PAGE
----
It is no surprise that the personal pronoun "I" is a dominant feature of Whitman's "Song of Myself". In the 1892 version of the poem, this "I" appears 489 times—its prevalence, along with the poem's title, seems to indicate an extraordinarily anthropocentric vantage point. And yet, throughout the poem Whitman uses his "I" in unexpected ways, often dissolving himself into the world in a manner that anticipates Merleau-Ponty revision of Heidegger. One memorable passage that comes to mind occurs in the poem's final section:

I depart as air, I shake my white locks at the runaway sun,
I effuse my flesh in eddies, and drift it in lacy jags.

I bequeath myself to the dirt to grow from the grass I love,
If you want me again look for me under your boot-soles.
(“Song of Myself,” section 52, lines 7-10) .

Here we see Whitman's "I" dissolve into air and eddies, into the dirt and grass that he so loves. If we are to follow through with Merleau-Ponty, we might say that just as Whitman's "I" effuses itself in the world, so too does the world effuse itself in it.

It is because of my fascination with this connection between Merleau-Ponty, Whitman, and ecophenomenology that I infused lines of "Song of Myself" into many of the photo-poems in this series. The direct textual ties to Whitman are listed at the end of this introduction, yet they cannot capture the full spectrum of Whitman's reverberations between the lines, colors, and shapes of each photo-poem.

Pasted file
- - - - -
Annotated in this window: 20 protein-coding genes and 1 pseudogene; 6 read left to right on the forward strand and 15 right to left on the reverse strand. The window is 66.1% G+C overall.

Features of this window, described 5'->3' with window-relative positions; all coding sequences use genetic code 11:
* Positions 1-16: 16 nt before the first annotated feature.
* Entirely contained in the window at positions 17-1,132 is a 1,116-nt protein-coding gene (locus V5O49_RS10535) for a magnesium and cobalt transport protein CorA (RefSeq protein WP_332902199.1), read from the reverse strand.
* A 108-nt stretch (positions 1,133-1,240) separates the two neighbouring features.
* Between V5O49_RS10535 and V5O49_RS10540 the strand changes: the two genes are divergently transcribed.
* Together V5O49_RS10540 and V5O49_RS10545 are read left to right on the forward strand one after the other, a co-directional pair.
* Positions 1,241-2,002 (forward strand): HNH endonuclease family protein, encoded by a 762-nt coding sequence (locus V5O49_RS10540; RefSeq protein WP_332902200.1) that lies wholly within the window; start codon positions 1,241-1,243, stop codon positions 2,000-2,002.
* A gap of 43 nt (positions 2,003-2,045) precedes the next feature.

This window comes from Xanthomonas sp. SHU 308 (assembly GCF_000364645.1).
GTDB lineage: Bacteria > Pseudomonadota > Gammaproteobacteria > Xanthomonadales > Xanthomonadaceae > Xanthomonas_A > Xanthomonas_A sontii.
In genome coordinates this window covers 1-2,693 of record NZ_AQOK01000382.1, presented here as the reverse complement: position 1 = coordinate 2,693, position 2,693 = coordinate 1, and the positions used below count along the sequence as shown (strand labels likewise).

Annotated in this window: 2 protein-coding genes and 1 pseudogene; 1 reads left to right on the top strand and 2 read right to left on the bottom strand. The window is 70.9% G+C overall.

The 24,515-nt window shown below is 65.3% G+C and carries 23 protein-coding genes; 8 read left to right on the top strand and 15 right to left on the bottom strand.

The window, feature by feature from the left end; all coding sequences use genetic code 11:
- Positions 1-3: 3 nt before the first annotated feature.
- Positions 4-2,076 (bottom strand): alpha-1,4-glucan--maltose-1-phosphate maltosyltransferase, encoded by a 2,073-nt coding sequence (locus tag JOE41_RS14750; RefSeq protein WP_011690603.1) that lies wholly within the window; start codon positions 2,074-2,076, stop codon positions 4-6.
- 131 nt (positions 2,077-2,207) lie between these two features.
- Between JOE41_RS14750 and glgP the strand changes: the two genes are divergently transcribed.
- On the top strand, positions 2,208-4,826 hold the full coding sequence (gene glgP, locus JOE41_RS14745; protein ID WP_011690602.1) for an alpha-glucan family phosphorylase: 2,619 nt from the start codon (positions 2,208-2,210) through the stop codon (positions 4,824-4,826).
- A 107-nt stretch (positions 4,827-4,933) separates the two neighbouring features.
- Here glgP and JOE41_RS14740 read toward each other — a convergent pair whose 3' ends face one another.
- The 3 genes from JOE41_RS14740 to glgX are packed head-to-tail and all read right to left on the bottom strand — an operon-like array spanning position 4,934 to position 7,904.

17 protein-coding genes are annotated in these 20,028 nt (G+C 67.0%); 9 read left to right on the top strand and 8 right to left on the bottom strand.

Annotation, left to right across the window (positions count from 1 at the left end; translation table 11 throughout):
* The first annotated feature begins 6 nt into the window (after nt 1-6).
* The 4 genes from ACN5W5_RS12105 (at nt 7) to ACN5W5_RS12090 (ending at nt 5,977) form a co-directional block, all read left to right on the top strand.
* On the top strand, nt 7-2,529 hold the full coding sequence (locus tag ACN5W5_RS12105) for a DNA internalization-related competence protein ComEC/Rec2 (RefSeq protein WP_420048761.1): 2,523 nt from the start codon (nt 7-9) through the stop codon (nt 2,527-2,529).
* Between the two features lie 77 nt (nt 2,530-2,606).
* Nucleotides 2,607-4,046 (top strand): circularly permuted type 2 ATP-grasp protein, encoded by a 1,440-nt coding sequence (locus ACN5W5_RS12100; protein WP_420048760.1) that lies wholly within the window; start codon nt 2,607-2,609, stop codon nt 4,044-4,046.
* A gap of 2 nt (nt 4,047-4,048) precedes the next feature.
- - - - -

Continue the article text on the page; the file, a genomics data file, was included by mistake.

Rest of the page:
While this project was awakened from within me by Whitman's exuberance for the natural world, I tried my best not to let his verse entirely be subsumed by my own poetic instincts. At times, "Song of Myself" falls closer to a Romantic view of nature, one in which "nature is never seriously endangered […] rather, it is loved for its vastness, beauty, and endurance" (Garrard 37). Perhaps it was, for Whitman, appropriate to speak to this untarnished sense of the infinite in nature; however, this is not the world of poets today. Landscapes across the globe have, increasingly, become endangered. Even my home landscape, the tallgrass prairie that once seemed to stretch without end, has been decimated beyond recognition. One 2017 source estimated less than one percent of original tallgrass prairie remains (Carrels). I moved to the Red River Valley in 2020. By then, this land of infinite grass was, effectively, gone. I never got to see it.

And so, this photo-poem collection attempts to balance the reverie of Whitman's poetry with a modern dread for what losses the world has already suffered and what greater losses await us in the coming decades. Thus, toward the start of the photo-poem sequence, the reader is told of monarch butterflies disappearing along with their only source of food, milkweed, the face of every-encroaching corporate farms. However, despite these ongoing losses, the spirit of Whitman within me is hardy. I couldn't squash it even if I wanted to.